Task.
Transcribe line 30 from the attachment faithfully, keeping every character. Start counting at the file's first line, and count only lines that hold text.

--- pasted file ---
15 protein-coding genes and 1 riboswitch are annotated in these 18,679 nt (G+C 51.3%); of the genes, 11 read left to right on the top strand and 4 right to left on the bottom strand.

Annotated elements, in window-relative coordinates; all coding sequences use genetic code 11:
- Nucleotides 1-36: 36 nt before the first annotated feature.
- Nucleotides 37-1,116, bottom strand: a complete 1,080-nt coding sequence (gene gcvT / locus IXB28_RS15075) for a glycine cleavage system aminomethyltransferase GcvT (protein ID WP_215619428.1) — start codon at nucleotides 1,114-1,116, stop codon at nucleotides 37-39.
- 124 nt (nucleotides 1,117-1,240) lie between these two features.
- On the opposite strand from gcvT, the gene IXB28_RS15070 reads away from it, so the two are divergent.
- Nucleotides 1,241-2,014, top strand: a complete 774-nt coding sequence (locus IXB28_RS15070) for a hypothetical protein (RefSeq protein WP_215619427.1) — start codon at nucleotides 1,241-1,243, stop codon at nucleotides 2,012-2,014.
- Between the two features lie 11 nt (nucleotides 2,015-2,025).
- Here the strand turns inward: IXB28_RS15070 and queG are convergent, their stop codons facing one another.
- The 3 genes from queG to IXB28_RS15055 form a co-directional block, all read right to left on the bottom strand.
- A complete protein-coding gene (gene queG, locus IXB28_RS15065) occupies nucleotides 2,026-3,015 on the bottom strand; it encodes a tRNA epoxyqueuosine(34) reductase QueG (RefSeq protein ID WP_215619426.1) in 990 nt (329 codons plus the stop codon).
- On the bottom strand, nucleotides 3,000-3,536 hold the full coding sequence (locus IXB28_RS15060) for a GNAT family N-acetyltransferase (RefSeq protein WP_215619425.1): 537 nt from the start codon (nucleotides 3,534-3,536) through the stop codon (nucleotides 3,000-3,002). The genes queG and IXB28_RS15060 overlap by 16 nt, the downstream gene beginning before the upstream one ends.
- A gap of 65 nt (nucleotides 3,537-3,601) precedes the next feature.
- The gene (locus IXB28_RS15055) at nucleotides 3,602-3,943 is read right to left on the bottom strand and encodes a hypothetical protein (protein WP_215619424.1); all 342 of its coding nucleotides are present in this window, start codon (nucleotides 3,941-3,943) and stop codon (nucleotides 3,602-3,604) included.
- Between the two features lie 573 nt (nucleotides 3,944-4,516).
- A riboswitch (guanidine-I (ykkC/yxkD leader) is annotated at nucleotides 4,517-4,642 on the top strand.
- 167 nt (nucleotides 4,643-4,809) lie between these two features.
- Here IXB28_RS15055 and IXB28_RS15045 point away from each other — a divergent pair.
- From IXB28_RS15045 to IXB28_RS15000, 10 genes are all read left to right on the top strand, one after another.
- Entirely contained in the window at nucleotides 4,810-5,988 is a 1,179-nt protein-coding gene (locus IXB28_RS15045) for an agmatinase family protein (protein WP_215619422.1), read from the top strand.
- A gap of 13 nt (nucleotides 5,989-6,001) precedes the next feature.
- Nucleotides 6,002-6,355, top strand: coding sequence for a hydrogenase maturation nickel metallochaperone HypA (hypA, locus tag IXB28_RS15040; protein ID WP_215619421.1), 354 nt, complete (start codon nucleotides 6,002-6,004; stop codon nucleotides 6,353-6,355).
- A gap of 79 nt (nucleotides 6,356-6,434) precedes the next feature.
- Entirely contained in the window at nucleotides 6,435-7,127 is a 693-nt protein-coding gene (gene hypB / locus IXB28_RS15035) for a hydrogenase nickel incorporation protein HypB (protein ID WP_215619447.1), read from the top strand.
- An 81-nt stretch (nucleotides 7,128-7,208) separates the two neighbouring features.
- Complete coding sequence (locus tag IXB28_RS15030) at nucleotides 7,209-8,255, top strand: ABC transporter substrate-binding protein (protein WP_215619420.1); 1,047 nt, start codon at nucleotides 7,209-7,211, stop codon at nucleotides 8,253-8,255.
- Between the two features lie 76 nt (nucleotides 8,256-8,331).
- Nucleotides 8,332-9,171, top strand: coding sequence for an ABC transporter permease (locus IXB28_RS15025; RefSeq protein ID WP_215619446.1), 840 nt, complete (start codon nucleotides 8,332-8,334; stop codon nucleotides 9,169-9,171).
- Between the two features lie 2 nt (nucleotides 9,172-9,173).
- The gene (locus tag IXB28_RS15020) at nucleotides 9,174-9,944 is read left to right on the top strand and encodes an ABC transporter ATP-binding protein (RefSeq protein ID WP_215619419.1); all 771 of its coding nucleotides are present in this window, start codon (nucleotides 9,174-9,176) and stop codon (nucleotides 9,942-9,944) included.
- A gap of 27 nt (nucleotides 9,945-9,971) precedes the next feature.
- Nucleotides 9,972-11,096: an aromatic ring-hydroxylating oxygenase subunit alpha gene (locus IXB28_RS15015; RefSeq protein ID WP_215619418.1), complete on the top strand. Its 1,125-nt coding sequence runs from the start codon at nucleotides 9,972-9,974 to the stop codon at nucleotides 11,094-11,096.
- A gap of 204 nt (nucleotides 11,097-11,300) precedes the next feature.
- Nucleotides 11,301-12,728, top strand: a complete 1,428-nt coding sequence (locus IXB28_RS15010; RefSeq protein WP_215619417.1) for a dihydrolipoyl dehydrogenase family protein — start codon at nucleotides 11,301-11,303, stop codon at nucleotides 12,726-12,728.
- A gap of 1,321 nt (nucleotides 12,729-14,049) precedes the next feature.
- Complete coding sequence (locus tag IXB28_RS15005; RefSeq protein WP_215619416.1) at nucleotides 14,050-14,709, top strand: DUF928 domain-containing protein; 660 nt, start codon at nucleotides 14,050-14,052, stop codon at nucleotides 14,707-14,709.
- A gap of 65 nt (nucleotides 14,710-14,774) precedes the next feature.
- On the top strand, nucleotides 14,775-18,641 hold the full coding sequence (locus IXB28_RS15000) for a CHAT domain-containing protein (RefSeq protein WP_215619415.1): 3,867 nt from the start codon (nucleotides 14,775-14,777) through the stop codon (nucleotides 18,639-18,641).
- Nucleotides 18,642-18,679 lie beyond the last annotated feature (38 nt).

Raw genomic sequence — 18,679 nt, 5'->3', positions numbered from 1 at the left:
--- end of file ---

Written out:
- The gene (locus tag IXB28_RS15020) at nucleotides 9,174-9,944 is read left to right on the top strand and encodes an ABC transporter ATP-binding protein (RefSeq protein ID WP_215619419.1); all 771 of its coding nucleotides are present in this window, start codon (nucleotides 9,174-9,176) and stop codon (nucleotides 9,942-9,944) included.